Thursday, 15 May 2008

'Innocence' argument dramatically changed death penalty public support, policy

May 15 2008, 10:47 AM EST

Contact: Vicki Fong
Penn State

University Park, Pa. -- The recent execution of a convicted murderer in Georgia and a Supreme Court ruling upholding the constitutionality of a form of lethal injection have prompted fears of a rush to executions nationwide. But American public support for the death penalty has fallen dramatically over the last 20 years shaped by a unique set of forces, and a new book by Penn State researchers examines the factors behind the transformation.

"The Decline of the Death Penalty and the Discovery of Innocence," published by Cambridge University Press, provides statistical analysis of data documenting the historic shifts in public opinion and of the sharp decline in the use of the death penalty by juries across the country.

"Since 1996, death sentences in American have declined more than 60 percent, reversing a generation-long trend toward greater acceptance of capital punishment," said co-author Frank Baumgartner, the Miller-LaVigne Professor of Political Science. "In theory, most Americans continue to support the death penalty for the truly guilty, but the discovery of innocence has been documented through innocence projects conducted by law schools and journalism programs and the resulting media coverage. Also, the use of DNA evidence in clearing some of the convicted and heard in popular TV shows and movies has helped the public understand the new vocabulary."

"The innocence argument has reframed the thinking of many Americans who might support the death penalty in theory due to a moral code or a religious tradition that supports an 'eye for an eye' rather than forgiveness and redemption, but they would recoil from possibly executing someone who might be innocent of the crime," said co-author Amber Boydstun, a graduate student who will receive her Ph.D. in political science from Penn State this summer and will be teaching at University of California Davis this fall.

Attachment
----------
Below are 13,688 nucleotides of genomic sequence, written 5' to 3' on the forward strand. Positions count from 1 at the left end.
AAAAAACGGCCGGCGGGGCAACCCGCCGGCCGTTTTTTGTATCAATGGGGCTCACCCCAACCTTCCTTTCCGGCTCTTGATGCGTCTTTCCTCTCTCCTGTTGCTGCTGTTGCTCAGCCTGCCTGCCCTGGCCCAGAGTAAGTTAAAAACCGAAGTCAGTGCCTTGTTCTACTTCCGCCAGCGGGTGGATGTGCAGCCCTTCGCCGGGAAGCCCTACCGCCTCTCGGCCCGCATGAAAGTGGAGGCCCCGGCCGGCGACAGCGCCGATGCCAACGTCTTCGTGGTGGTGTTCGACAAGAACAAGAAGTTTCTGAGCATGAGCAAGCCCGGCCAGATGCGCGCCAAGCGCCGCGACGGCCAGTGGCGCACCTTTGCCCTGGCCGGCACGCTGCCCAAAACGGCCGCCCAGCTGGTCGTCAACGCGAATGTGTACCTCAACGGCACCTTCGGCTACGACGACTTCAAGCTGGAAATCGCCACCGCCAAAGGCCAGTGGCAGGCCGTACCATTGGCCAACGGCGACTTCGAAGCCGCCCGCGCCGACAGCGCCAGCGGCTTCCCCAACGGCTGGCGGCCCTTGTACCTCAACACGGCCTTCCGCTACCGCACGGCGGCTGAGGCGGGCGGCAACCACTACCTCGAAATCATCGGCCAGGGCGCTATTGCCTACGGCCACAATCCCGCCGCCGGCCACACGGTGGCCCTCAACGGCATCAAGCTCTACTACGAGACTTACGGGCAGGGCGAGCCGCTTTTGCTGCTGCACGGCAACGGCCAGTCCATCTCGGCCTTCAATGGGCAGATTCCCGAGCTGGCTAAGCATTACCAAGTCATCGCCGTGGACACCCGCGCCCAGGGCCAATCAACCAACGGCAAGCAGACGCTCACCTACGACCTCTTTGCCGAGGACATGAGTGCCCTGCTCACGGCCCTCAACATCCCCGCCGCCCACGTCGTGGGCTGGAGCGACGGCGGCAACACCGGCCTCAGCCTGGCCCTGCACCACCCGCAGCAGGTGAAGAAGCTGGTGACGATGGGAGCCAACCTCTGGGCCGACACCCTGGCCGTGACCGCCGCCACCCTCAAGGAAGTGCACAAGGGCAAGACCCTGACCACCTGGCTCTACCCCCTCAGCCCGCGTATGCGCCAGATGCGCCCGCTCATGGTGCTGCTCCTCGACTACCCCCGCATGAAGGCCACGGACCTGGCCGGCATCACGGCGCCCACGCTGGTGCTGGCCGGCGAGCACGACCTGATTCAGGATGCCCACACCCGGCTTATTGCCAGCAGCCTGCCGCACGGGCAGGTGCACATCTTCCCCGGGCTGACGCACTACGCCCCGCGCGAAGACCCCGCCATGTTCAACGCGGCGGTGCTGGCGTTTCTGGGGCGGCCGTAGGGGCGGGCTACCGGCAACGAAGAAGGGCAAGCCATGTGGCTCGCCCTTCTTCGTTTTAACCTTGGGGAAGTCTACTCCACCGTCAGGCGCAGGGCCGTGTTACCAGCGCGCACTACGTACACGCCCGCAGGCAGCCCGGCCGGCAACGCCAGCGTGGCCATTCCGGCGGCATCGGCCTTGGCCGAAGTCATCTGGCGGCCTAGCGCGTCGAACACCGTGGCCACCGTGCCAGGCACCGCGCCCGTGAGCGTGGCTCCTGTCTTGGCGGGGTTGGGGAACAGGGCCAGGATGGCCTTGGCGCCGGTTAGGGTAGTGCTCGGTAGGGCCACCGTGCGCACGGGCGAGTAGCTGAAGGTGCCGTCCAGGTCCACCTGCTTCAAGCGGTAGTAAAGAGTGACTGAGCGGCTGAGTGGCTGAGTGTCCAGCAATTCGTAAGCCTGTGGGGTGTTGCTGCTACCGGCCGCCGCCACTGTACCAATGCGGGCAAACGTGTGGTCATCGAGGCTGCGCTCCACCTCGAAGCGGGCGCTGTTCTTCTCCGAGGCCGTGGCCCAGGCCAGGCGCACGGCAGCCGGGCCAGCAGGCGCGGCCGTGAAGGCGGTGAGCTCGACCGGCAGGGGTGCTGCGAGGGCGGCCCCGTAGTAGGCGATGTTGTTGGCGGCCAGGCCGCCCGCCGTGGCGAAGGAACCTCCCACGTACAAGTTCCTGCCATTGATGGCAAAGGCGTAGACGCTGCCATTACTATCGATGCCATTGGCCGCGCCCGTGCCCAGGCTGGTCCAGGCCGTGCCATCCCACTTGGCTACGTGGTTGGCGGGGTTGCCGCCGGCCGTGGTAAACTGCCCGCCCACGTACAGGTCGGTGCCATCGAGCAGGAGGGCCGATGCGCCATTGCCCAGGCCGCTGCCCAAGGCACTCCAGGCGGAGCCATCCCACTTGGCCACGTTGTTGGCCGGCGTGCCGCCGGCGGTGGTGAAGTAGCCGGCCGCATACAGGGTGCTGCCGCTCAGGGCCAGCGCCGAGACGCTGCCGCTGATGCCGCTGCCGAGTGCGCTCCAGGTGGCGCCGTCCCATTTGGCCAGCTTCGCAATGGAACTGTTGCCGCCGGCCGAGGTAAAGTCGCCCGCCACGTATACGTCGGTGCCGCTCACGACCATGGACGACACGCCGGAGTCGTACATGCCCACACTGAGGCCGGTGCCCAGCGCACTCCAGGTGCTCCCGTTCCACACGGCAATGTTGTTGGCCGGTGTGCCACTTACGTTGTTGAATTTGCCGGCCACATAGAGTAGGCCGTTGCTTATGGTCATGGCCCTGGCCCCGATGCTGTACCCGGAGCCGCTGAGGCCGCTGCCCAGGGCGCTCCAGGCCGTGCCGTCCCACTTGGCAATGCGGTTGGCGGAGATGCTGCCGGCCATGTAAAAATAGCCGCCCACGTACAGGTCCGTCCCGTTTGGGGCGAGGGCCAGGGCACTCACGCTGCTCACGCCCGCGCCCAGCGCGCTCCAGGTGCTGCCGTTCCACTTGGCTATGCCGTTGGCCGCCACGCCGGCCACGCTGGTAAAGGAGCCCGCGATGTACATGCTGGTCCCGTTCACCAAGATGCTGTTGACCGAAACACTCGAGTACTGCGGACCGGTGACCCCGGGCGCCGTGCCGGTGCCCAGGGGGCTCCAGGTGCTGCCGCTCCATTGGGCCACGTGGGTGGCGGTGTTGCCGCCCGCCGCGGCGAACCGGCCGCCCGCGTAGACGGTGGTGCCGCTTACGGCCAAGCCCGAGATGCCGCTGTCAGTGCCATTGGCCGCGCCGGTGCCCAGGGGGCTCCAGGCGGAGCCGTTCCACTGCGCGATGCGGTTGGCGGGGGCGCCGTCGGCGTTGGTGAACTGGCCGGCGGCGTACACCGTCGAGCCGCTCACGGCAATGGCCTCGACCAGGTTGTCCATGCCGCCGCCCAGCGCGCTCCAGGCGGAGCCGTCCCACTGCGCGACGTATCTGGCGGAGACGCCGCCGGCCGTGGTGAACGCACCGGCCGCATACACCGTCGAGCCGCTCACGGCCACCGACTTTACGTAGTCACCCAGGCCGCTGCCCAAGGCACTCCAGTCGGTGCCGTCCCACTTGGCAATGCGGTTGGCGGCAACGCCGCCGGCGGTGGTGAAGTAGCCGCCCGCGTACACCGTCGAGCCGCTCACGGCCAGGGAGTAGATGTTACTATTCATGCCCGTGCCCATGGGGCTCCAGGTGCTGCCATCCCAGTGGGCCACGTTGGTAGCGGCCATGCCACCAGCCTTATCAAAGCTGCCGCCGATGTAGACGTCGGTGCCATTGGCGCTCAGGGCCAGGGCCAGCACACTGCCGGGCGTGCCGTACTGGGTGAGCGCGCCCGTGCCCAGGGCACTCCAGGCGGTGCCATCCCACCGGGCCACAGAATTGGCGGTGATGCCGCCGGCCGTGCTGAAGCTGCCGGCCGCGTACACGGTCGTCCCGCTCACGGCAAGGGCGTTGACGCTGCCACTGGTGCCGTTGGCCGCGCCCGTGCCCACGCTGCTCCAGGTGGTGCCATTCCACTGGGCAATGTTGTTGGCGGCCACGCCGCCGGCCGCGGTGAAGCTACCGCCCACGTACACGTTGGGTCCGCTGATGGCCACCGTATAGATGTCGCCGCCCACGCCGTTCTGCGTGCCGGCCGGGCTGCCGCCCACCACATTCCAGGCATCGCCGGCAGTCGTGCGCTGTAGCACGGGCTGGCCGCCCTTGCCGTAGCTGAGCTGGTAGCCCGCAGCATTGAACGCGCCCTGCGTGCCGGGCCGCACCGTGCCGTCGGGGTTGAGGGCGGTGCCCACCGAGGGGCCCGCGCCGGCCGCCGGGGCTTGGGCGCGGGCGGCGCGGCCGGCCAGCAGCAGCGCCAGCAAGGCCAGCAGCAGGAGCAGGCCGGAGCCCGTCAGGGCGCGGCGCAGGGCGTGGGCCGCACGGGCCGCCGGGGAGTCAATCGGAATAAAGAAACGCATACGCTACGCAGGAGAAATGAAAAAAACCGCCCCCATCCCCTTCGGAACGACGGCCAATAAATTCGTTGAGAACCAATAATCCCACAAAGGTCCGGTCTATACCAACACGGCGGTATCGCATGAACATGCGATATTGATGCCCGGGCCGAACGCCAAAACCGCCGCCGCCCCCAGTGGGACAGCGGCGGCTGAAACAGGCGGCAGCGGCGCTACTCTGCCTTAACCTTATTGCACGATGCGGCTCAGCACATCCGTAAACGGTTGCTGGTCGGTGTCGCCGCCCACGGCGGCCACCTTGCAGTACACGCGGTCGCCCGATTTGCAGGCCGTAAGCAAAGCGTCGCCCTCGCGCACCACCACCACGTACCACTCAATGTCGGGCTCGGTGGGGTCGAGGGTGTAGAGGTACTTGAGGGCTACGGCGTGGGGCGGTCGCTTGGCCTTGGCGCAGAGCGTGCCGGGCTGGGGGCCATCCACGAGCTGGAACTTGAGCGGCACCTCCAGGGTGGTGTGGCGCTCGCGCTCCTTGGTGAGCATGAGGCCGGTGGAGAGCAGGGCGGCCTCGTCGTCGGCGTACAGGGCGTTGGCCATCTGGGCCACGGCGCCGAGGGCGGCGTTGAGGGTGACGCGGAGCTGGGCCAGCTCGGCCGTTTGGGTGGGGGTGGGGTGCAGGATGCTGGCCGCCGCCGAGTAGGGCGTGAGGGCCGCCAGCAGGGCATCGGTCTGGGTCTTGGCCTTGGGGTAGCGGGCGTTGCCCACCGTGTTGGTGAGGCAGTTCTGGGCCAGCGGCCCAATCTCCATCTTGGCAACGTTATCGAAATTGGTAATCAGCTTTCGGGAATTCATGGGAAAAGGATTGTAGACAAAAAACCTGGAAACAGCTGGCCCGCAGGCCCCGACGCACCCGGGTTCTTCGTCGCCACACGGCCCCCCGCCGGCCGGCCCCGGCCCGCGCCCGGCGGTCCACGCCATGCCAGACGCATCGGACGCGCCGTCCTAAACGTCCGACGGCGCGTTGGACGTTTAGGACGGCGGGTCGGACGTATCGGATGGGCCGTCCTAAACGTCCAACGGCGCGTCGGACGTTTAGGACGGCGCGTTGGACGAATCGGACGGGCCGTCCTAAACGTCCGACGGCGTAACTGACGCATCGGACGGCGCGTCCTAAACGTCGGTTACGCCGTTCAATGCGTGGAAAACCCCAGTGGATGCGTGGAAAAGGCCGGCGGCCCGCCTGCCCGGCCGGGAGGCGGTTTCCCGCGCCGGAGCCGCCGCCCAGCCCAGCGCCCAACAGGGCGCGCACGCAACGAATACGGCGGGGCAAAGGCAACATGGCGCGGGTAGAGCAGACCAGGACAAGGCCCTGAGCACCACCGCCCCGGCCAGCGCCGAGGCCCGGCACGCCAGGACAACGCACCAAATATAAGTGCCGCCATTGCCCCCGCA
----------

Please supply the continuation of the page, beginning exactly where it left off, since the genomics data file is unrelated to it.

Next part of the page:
"As attention focuses on the new innocence argument, several other familiar arguments such as racial bias have gained ground as well," she added. "The new 'innocence' frame has moved public discussion away from morality and religion, where people are least prone to persuasion, and to the idea that the death penalty is a bureaucratic process that is extremely costly and inefficient, that has expensive and unpopular solutions, and that may have executed some innocent people in the past."

Capital punishment in America peaked in 1935 at nearly 200, declining until 1968 where there were no executions, staying at that level until 1976. From 1977 to 1996, there was a steady increase in the number of executions due to a "tough on crime" approach heard in public opinion and discussions, and public policy, according to the book.

In relation, the number of death sentences in America also has declined steadily from a peak of 326 in 1995 to 110 in 2007, according to the Death Penalty Information Center. A Columbia Law School study in 2000 found that over 60 percent of all death sentences are overturned when reviewed by a federal judge. There have been 124 exonerations between 1973 and 2007, mostly due to trial errors or prosecutors' misconduct, and only 15 of them due to new DNA evidence.

"If the U.S. Postal Service failed to deliver even 1 percent of the billions of pieces of mail it delivers each year, or if the Social Security Administration erred the same percentage of its monthly checks, Americans would be outraged," said Baumgartner. "Our entire system of government is based on the idea that man is imperfect and other actors in the political system must act as checks and balances on the others. Yet, attention to the possibility of error has been virtually absent in the debate until recently."